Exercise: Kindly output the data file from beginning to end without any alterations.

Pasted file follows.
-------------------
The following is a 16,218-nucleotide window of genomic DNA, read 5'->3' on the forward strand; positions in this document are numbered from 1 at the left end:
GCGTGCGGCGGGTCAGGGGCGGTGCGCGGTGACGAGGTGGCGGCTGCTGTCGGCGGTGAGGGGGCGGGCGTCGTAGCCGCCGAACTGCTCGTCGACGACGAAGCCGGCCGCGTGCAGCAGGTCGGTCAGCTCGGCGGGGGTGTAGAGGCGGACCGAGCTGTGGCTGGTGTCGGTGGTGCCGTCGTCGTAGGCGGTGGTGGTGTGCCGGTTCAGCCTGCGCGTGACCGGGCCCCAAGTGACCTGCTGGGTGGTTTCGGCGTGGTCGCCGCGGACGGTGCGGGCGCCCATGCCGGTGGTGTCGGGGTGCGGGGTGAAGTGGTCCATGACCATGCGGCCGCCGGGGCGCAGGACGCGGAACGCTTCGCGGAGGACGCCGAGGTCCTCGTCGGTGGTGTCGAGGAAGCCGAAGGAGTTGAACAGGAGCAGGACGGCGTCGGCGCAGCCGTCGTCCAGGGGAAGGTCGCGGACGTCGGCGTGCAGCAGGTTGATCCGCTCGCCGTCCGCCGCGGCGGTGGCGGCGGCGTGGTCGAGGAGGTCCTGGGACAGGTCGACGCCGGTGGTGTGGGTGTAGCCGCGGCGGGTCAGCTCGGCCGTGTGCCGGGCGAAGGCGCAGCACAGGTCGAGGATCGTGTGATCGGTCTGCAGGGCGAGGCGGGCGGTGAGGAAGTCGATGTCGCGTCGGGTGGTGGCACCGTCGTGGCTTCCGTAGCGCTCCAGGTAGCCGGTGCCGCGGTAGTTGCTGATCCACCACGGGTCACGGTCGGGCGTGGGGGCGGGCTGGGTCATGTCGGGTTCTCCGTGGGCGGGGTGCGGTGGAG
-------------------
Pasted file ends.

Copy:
The following is a 16,218-nucleotide window of genomic DNA, read 5'->3' on the forward strand; positions in this document are numbered from 1 at the left end:
GCGTGCGGCGGGTCAGGGGCGGTGCGCGGTGACGAGGTGGCGGCTGCTGTCGGCGGTGAGGGGGCGGGCGTCGTAGCCGCCGAACTGCTCGTCGACGACGAAGCCGGCCGCGTGCAGCAGGTCGGTCAGCTCGGCGGGGGTGTAGAGGCGGACCGAGCTGTGGCTGGTGTCGGTGGTGCCGTCGTCGTAGGCGGTGGTGGTGTGCCGGTTCAGCCTGCGCGTGACCGGGCCCCAAGTGACCTGCTGGGTGGTTTCGGCGTGGTCGCCGCGGACGGTGCGGGCGCCCATGCCGGTGGTGTCGGGGTGCGGGGTGAAGTGGTCCATGACCATGCGGCCGCCGGGGCGCAGGACGCGGAACGCTTCGCGGAGGACGCCGAGGTCCTCGTCGGTGGTGTCGAGGAAGCCGAAGGAGTTGAACAGGAGCAGGACGGCGTCGGCGCAGCCGTCGTCCAGGGGAAGGTCGCGGACGTCGGCGTGCAGCAGGTTGATCCGCTCGCCGTCCGCCGCGGCGGTGGCGGCGGCGTGGTCGAGGAGGTCCTGGGACAGGTCGACGCCGGTGGTGTGGGTGTAGCCGCGGCGGGTCAGCTCGGCCGTGTGCCGGGCGAAGGCGCAGCACAGGTCGAGGATCGTGTGATCGGTCTGCAGGGCGAGGCGGGCGGTGAGGAAGTCGATGTCGCGTCGGGTGGTGGCACCGTCGTGGCTTCCGTAGCGCTCCAGGTAGCCGGTGCCGCGGTAGTTGCTGATCCACCACGGGTCACGGTCGGGCGTGGGGGCGGGCTGGGTCATGTCGGGTTCTCCGTGGGCGGGGTGCGGTGGAG